Lung cancer cases could hit 1m

By Liu Mo (China Daily)
Updated: 2007-01-04 07:15

China will have the world's highest number of lung cancer patients 1 million a year by 2025 if smoking and pollution are not effectively curbed, experts have warned, citing World Health Organization (WHO) figures.

According to the national tumor prevention and cure research office affiliated to the Ministry of Health, the country had 120,000 new lung cancer patients during the past five years.

Lung cancer killed more people than any other disease one out of every four, sources said.

A recent WHO report suggests that smoking is the single, largest avoidable cause of death in the world, currently claiming 4.9 million lives a year.

"Smoking and pollution are two major causes of the high rate of lung cancer," Zhi Xiuyi, director of the lung cancer treatment center of the Beijing-based Capital Medical University, told China Daily.

Chinese smokers have surpassed the 350-million mark and account for more than a third of the world's 1.3 billion smokers; and two of three Chinese men are smokers.

It is estimated that the total output of the cigarette industry in 2006 was some 300 billion yuan ($37 billion).

The deteriorating state of the environment is also contributing to the rising rate of lung cancer in China.

Epidemiological investigations have found that the lung cancer rate in industrial and polluted regions is higher than in non-industrial regions.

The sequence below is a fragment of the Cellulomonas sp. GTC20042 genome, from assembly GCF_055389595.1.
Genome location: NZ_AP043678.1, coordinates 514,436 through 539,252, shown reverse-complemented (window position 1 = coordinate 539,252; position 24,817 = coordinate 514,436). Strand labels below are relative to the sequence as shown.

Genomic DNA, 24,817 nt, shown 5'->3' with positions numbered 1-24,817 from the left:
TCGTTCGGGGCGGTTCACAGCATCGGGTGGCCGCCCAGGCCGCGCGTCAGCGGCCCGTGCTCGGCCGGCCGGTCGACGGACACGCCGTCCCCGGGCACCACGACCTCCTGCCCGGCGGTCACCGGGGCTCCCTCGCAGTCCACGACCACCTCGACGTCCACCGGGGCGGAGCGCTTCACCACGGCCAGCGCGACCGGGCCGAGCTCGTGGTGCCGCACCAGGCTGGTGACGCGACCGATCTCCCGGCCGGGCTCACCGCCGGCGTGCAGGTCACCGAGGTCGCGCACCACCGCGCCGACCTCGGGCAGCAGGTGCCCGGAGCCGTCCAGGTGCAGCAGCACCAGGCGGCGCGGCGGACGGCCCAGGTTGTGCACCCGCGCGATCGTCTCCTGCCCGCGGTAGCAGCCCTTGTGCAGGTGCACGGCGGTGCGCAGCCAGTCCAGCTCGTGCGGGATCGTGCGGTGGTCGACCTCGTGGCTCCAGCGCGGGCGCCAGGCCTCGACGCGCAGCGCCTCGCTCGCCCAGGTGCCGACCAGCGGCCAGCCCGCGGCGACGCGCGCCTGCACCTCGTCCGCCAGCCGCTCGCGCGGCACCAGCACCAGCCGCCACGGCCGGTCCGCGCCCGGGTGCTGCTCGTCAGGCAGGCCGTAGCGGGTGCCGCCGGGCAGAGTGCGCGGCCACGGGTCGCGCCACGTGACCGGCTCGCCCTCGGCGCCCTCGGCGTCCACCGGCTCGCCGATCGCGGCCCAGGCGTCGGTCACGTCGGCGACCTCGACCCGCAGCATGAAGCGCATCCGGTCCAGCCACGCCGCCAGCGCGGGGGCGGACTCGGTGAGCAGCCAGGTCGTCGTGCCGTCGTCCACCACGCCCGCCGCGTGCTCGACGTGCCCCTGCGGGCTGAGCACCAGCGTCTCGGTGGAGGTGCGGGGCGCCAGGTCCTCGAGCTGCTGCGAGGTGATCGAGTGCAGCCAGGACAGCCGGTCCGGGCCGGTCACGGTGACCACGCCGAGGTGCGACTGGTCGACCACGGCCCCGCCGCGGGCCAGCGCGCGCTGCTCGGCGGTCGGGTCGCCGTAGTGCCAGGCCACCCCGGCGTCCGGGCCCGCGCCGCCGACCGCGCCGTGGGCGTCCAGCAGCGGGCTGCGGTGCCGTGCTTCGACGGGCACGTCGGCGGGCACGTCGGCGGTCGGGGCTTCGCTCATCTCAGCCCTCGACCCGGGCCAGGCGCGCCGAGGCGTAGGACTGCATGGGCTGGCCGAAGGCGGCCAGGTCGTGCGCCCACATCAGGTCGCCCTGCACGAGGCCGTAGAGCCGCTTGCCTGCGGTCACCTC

"Occurrence of lung cancer is closely related with motor vehicle exhausts," Sun Yan, a cancer expert and academician of the Chinese Academy of Engineering, told the Life Times.

Zhi said that traffic policemen had a higher occurrence rate of lung cancer than people of other professions.

Pollution caused by indoor furnishings can also be a factor; and experts advise people not to choose material containing harmful chemicals for indoor furnishings.

As many as a third of lung cancer cases can be avoided through preventive efforts, Zhi said.

Experts have called for stricter controls on smoking, especially in public places, and more anti-pollution measures to cut down the spread of lung cancer.

The government has moved in that direction in the recent past, banning sales of cigarettes to minors and in vending machines as well as banning smoking in public places such as cinemas and hospitals.

(China Daily 01/04/2007 page1)

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